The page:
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Saturday, January 31, 2009

Ethics Experts Say Former Partners Could Face Liability

Ethics Experts Say Former Partners Could Face Liability
The New York Law Journal by Noeleen G. Walder - February 2, 2009

When partners at Dreier LLP heard in early December that the firm's jailed sole equity partner, Marc S. Dreier, might have been dipping into escrow accounts, many quickly abandoned ship. "The firm was over in two or three days," according to former Dreier partner Bruce F. Bronster, who is now a member of Windels Marx Lane & Mittendorf. In the last month, "everybody's found new homes in a shotgun manner. It's kind of like finding a spouse with a gun to your head . . . you date as much as you can," Mr. Bronster remarked.

But while Dreier partners might have hoped to make a clean break with their disgraced former partner, they could face legal issues arising from their time at the firm, according to some attorneys who are familiar with bankruptcy law, professional responsibility and law firm partnerships. The departed partners might be held liable for any of the firm's debts, and also face disciplinary action for any missing escrow funds. Further, they might be asked to return income they received from clients for work on unfinished matters they took with them when they left the now-defunct firm. Mr. Dreier was indicted last week by a federal grand jury on charges that he had cheated hedge funds and other investors of more than $400 million. He has been held without bail since his Dec. 7 arrest in New York on wire and securities fraud charges, which followed a Dec. 2 arrest for criminal impersonation in Toronto.

The 58-year-old Mr. Dreier, a Harvard Law School graduate, allegedly was "sole signatory on all of the firm's thirteen to fourteen escrow accounts," according to court papers.  Some firm attorneys and its comptroller expressed concern to the Securities and Exchange Commission in the wake of Mr. Dreier's quickly developing legal problems that client escrow accounts had been depleted (NYLJ, Dec. 11). The indictment made public last week alleged that Mr. Dreier had misappropriated client funds, including funds placed into an escrow account and money obtained in the settlement of a client lawsuit.  Like Mr. Bronster, many of Dreier's contract partners have either been absorbed by new firms or have hung out their own shingles. And they have taken their clients with them, according to several ex-Dreier lawyers.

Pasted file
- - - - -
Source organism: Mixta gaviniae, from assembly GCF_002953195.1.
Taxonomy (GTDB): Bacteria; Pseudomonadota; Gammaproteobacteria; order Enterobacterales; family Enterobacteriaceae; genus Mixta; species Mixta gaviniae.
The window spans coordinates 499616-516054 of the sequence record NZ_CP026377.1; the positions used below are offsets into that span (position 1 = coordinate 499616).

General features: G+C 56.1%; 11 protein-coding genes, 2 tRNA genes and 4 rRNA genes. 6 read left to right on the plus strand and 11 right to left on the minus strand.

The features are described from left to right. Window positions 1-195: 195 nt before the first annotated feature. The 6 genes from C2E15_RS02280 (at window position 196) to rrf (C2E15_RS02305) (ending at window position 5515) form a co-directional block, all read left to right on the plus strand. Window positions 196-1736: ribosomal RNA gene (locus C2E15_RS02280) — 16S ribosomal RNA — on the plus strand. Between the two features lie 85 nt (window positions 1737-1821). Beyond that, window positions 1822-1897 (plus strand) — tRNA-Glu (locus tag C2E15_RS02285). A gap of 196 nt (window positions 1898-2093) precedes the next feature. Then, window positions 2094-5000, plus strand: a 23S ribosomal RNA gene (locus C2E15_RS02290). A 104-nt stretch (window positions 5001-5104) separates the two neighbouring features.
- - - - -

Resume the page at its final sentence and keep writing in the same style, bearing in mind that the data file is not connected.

Brad Lowary, a legal secretary who worked at Dreier for 18 months earning close to six figures, said that when attorneys learned that client money was missing "the smart partners just immediately left." (Read Mr. Lowary's account of life at the firm.) Led by Seth H. Ostrow, the intellectual property group was the first to organize and leave the firm, he added. Other practice groups quickly followed suit.  Only two attorneys remained at the firm immediately following its bankruptcy filing, according to court papers filed in the proceeding, one of whom Mr. Lowary said is associate Marc H. Simon. "One of the things about Dreier, people came in various groups and left in various groups," said Eric Osterberg, a partner in Dreier's former 15-attorney Stamford, Conn., office.  According to Mr. Osterberg, Mr. Dreier formed a group of affiliated firms, which essentially operated under one umbrella. Approximately 160 of its 238 attorneys worked out of the main office, Dreier LLP, at 499 Park Ave., while others were based in Stamford, Pittsburgh, Albany, and California.